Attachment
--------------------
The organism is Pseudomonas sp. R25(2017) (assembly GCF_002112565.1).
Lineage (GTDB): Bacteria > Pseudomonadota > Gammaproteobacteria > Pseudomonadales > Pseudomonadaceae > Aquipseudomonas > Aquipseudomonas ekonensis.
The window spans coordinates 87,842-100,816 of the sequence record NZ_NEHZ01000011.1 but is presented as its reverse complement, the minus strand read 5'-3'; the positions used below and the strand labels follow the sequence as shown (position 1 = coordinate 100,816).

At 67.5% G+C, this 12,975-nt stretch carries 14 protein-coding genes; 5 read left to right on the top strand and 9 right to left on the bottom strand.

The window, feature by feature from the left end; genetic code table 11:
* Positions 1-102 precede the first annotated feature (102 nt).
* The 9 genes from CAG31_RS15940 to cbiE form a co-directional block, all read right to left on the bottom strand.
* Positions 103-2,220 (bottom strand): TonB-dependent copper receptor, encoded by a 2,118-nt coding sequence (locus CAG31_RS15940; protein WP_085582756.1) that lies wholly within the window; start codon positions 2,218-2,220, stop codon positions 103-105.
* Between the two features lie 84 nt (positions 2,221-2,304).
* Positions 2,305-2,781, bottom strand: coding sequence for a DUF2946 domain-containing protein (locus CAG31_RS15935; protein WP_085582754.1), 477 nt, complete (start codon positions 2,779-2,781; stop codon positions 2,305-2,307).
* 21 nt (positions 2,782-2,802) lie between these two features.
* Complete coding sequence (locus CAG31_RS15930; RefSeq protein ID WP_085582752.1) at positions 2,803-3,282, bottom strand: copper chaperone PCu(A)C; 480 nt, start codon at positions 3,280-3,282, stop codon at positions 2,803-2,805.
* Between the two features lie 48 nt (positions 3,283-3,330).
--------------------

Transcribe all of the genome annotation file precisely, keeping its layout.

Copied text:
The organism is Pseudomonas sp. R25(2017) (assembly GCF_002112565.1).
Lineage (GTDB): Bacteria > Pseudomonadota > Gammaproteobacteria > Pseudomonadales > Pseudomonadaceae > Aquipseudomonas > Aquipseudomonas ekonensis.
The window spans coordinates 87,842-100,816 of the sequence record NZ_NEHZ01000011.1 but is presented as its reverse complement, the minus strand read 5'-3'; the positions used below and the strand labels follow the sequence as shown (position 1 = coordinate 100,816).

At 67.5% G+C, this 12,975-nt stretch carries 14 protein-coding genes; 5 read left to right on the top strand and 9 right to left on the bottom strand.

The window, feature by feature from the left end; genetic code table 11:
* Positions 1-102 precede the first annotated feature (102 nt).
* The 9 genes from CAG31_RS15940 to cbiE form a co-directional block, all read right to left on the bottom strand.
* Positions 103-2,220 (bottom strand): TonB-dependent copper receptor, encoded by a 2,118-nt coding sequence (locus CAG31_RS15940; protein WP_085582756.1) that lies wholly within the window; start codon positions 2,218-2,220, stop codon positions 103-105.
* Between the two features lie 84 nt (positions 2,221-2,304).
* Positions 2,305-2,781, bottom strand: coding sequence for a DUF2946 domain-containing protein (locus CAG31_RS15935; protein WP_085582754.1), 477 nt, complete (start codon positions 2,779-2,781; stop codon positions 2,305-2,307).
* 21 nt (positions 2,782-2,802) lie between these two features.
* Complete coding sequence (locus CAG31_RS15930; RefSeq protein ID WP_085582752.1) at positions 2,803-3,282, bottom strand: copper chaperone PCu(A)C; 480 nt, start codon at positions 3,280-3,282, stop codon at positions 2,803-2,805.
* Between the two features lie 48 nt (positions 3,283-3,330).